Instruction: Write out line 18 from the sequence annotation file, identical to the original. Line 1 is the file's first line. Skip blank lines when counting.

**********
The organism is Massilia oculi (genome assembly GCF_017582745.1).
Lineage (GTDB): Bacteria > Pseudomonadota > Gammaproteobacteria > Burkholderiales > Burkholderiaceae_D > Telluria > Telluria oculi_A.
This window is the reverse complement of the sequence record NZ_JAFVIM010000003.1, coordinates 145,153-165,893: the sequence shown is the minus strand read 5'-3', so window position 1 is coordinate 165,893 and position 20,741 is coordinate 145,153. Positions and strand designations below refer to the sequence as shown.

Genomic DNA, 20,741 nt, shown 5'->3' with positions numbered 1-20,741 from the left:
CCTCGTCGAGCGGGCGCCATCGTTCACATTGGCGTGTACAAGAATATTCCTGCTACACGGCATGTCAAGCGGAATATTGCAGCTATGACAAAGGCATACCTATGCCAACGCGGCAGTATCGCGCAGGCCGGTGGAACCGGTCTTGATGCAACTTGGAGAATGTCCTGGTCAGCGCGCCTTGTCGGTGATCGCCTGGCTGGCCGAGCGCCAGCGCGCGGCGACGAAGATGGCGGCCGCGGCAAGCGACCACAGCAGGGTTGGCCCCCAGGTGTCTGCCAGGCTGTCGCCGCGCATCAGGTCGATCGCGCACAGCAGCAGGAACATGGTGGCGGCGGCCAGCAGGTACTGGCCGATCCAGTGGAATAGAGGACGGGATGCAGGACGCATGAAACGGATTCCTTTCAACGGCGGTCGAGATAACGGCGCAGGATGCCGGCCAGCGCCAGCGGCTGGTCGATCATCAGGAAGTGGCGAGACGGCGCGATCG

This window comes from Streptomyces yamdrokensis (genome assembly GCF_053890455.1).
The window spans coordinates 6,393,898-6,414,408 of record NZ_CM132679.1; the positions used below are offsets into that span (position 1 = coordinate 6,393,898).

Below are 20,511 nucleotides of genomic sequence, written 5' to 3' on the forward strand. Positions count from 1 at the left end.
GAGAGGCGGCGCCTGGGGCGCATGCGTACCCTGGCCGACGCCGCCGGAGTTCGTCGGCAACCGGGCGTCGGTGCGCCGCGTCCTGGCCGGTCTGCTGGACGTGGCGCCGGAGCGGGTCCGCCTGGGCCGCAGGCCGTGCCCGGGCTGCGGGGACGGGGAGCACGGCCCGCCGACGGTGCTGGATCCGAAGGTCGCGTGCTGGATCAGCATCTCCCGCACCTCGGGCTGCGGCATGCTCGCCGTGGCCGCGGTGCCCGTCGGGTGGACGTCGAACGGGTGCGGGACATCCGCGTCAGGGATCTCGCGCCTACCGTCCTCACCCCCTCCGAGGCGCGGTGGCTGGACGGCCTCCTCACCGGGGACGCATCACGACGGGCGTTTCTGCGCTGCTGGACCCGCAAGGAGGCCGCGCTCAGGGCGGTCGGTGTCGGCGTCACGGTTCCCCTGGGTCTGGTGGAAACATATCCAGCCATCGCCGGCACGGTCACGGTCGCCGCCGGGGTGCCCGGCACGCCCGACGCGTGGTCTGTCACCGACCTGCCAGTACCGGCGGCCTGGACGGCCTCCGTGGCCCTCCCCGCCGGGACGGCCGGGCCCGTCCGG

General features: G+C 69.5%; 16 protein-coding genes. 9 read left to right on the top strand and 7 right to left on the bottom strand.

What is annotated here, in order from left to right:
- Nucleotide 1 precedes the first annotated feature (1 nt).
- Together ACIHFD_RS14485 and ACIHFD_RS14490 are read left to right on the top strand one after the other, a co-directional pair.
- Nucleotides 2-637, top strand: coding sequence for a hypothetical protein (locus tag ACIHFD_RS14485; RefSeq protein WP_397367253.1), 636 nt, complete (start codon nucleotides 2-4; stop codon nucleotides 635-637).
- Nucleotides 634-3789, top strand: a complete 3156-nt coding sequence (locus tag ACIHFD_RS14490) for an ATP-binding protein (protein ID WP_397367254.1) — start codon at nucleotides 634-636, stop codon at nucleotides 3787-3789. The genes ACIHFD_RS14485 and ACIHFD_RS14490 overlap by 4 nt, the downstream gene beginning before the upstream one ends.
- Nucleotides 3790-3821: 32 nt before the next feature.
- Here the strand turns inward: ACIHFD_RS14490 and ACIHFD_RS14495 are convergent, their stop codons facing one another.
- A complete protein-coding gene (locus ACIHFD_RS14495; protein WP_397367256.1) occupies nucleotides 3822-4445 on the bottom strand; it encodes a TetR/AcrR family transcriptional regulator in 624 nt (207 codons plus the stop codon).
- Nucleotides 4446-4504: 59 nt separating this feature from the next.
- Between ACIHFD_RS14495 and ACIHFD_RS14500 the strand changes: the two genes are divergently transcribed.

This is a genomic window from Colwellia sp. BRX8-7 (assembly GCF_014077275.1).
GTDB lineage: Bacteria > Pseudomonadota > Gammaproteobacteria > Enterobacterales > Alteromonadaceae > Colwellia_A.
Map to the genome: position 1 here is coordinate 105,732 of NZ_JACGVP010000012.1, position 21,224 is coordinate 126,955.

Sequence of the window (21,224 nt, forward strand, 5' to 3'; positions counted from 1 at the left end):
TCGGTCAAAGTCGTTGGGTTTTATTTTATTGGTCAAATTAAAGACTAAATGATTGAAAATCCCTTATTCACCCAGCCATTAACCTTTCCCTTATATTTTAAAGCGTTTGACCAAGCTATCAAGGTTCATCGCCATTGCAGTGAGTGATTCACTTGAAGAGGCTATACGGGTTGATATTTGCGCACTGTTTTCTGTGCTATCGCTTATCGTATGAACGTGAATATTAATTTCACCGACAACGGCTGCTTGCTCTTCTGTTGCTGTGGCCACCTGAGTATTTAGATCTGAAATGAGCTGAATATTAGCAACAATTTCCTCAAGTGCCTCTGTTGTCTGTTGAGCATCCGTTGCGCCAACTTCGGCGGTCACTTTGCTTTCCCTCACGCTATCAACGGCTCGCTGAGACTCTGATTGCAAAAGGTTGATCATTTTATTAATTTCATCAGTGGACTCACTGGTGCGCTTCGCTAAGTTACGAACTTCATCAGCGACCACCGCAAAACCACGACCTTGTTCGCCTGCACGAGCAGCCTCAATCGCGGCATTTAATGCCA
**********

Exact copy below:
- A complete protein-coding gene (locus ACIHFD_RS14495; protein WP_397367256.1) occupies nucleotides 3822-4445 on the bottom strand; it encodes a TetR/AcrR family transcriptional regulator in 624 nt (207 codons plus the stop codon).